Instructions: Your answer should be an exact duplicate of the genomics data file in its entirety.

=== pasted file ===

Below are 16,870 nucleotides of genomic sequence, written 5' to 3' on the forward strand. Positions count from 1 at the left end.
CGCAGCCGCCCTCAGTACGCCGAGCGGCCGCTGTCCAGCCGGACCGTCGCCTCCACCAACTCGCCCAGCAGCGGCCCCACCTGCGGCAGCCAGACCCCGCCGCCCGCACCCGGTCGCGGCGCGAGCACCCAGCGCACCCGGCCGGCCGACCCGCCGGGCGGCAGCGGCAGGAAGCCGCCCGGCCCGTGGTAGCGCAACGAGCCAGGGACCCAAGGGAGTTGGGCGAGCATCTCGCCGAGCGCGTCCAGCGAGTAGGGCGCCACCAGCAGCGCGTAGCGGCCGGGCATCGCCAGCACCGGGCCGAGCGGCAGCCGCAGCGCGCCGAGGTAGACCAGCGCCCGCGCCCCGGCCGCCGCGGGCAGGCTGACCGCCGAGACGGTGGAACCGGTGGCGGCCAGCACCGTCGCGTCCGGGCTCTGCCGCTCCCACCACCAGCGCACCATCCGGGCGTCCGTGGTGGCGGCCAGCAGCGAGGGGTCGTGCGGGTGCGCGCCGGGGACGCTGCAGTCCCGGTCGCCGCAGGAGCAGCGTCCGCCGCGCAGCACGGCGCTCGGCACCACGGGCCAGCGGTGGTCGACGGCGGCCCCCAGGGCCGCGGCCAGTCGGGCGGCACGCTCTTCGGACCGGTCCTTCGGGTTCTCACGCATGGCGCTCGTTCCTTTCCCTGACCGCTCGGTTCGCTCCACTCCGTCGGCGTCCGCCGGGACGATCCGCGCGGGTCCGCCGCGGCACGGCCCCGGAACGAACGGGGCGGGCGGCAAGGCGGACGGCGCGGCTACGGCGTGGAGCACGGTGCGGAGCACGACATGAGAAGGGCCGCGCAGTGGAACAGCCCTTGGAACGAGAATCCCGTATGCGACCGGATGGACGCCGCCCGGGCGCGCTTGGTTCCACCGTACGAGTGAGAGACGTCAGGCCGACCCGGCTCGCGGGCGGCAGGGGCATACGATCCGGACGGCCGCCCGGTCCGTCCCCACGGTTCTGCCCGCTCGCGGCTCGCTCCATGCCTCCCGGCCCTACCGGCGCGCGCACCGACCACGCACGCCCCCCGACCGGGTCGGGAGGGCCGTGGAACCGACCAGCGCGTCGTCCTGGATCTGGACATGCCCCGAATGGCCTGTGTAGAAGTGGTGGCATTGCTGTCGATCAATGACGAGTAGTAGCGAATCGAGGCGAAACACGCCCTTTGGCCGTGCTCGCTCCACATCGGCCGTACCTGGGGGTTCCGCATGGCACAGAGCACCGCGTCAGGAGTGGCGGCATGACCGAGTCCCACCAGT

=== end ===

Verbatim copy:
Below are 16,870 nucleotides of genomic sequence, written 5' to 3' on the forward strand. Positions count from 1 at the left end.
CGCAGCCGCCCTCAGTACGCCGAGCGGCCGCTGTCCAGCCGGACCGTCGCCTCCACCAACTCGCCCAGCAGCGGCCCCACCTGCGGCAGCCAGACCCCGCCGCCCGCACCCGGTCGCGGCGCGAGCACCCAGCGCACCCGGCCGGCCGACCCGCCGGGCGGCAGCGGCAGGAAGCCGCCCGGCCCGTGGTAGCGCAACGAGCCAGGGACCCAAGGGAGTTGGGCGAGCATCTCGCCGAGCGCGTCCAGCGAGTAGGGCGCCACCAGCAGCGCGTAGCGGCCGGGCATCGCCAGCACCGGGCCGAGCGGCAGCCGCAGCGCGCCGAGGTAGACCAGCGCCCGCGCCCCGGCCGCCGCGGGCAGGCTGACCGCCGAGACGGTGGAACCGGTGGCGGCCAGCACCGTCGCGTCCGGGCTCTGCCGCTCCCACCACCAGCGCACCATCCGGGCGTCCGTGGTGGCGGCCAGCAGCGAGGGGTCGTGCGGGTGCGCGCCGGGGACGCTGCAGTCCCGGTCGCCGCAGGAGCAGCGTCCGCCGCGCAGCACGGCGCTCGGCACCACGGGCCAGCGGTGGTCGACGGCGGCCCCCAGGGCCGCGGCCAGTCGGGCGGCACGCTCTTCGGACCGGTCCTTCGGGTTCTCACGCATGGCGCTCGTTCCTTTCCCTGACCGCTCGGTTCGCTCCACTCCGTCGGCGTCCGCCGGGACGATCCGCGCGGGTCCGCCGCGGCACGGCCCCGGAACGAACGGGGCGGGCGGCAAGGCGGACGGCGCGGCTACGGCGTGGAGCACGGTGCGGAGCACGACATGAGAAGGGCCGCGCAGTGGAACAGCCCTTGGAACGAGAATCCCGTATGCGACCGGATGGACGCCGCCCGGGCGCGCTTGGTTCCACCGTACGAGTGAGAGACGTCAGGCCGACCCGGCTCGCGGGCGGCAGGGGCATACGATCCGGACGGCCGCCCGGTCCGTCCCCACGGTTCTGCCCGCTCGCGGCTCGCTCCATGCCTCCCGGCCCTACCGGCGCGCGCACCGACCACGCACGCCCCCCGACCGGGTCGGGAGGGCCGTGGAACCGACCAGCGCGTCGTCCTGGATCTGGACATGCCCCGAATGGCCTGTGTAGAAGTGGTGGCATTGCTGTCGATCAATGACGAGTAGTAGCGAATCGAGGCGAAACACGCCCTTTGGCCGTGCTCGCTCCACATCGGCCGTACCTGGGGGTTCCGCATGGCACAGAGCACCGCGTCAGGAGTGGCGGCATGACCGAGTCCCACCAGT